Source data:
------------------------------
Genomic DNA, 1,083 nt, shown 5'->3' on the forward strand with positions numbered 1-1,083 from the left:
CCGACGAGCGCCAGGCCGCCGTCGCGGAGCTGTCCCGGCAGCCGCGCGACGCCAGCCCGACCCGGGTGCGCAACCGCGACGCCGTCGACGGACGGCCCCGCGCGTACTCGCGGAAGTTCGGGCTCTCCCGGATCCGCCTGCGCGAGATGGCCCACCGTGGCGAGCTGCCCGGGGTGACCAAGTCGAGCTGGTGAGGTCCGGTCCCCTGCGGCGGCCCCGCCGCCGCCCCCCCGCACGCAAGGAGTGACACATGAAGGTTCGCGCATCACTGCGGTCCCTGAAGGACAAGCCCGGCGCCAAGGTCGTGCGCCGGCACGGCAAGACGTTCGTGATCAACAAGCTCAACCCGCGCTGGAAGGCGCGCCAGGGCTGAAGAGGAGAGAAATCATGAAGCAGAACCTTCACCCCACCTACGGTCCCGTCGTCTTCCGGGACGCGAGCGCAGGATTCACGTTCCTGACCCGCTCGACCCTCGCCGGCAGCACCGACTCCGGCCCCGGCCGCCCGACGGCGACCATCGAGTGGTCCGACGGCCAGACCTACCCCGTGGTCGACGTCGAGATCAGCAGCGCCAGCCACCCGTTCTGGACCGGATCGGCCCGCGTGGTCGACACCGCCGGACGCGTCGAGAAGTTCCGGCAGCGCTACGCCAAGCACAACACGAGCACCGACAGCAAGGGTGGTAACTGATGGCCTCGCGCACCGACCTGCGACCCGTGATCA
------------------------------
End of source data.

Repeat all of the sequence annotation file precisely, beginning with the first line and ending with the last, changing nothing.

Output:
Genomic DNA, 1,083 nt, shown 5'->3' on the forward strand with positions numbered 1-1,083 from the left:
CCGACGAGCGCCAGGCCGCCGTCGCGGAGCTGTCCCGGCAGCCGCGCGACGCCAGCCCGACCCGGGTGCGCAACCGCGACGCCGTCGACGGACGGCCCCGCGCGTACTCGCGGAAGTTCGGGCTCTCCCGGATCCGCCTGCGCGAGATGGCCCACCGTGGCGAGCTGCCCGGGGTGACCAAGTCGAGCTGGTGAGGTCCGGTCCCCTGCGGCGGCCCCGCCGCCGCCCCCCCGCACGCAAGGAGTGACACATGAAGGTTCGCGCATCACTGCGGTCCCTGAAGGACAAGCCCGGCGCCAAGGTCGTGCGCCGGCACGGCAAGACGTTCGTGATCAACAAGCTCAACCCGCGCTGGAAGGCGCGCCAGGGCTGAAGAGGAGAGAAATCATGAAGCAGAACCTTCACCCCACCTACGGTCCCGTCGTCTTCCGGGACGCGAGCGCAGGATTCACGTTCCTGACCCGCTCGACCCTCGCCGGCAGCACCGACTCCGGCCCCGGCCGCCCGACGGCGACCATCGAGTGGTCCGACGGCCAGACCTACCCCGTGGTCGACGTCGAGATCAGCAGCGCCAGCCACCCGTTCTGGACCGGATCGGCCCGCGTGGTCGACACCGCCGGACGCGTCGAGAAGTTCCGGCAGCGCTACGCCAAGCACAACACGAGCACCGACAGCAAGGGTGGTAACTGATGGCCTCGCGCACCGACCTGCGACCCGTGATCA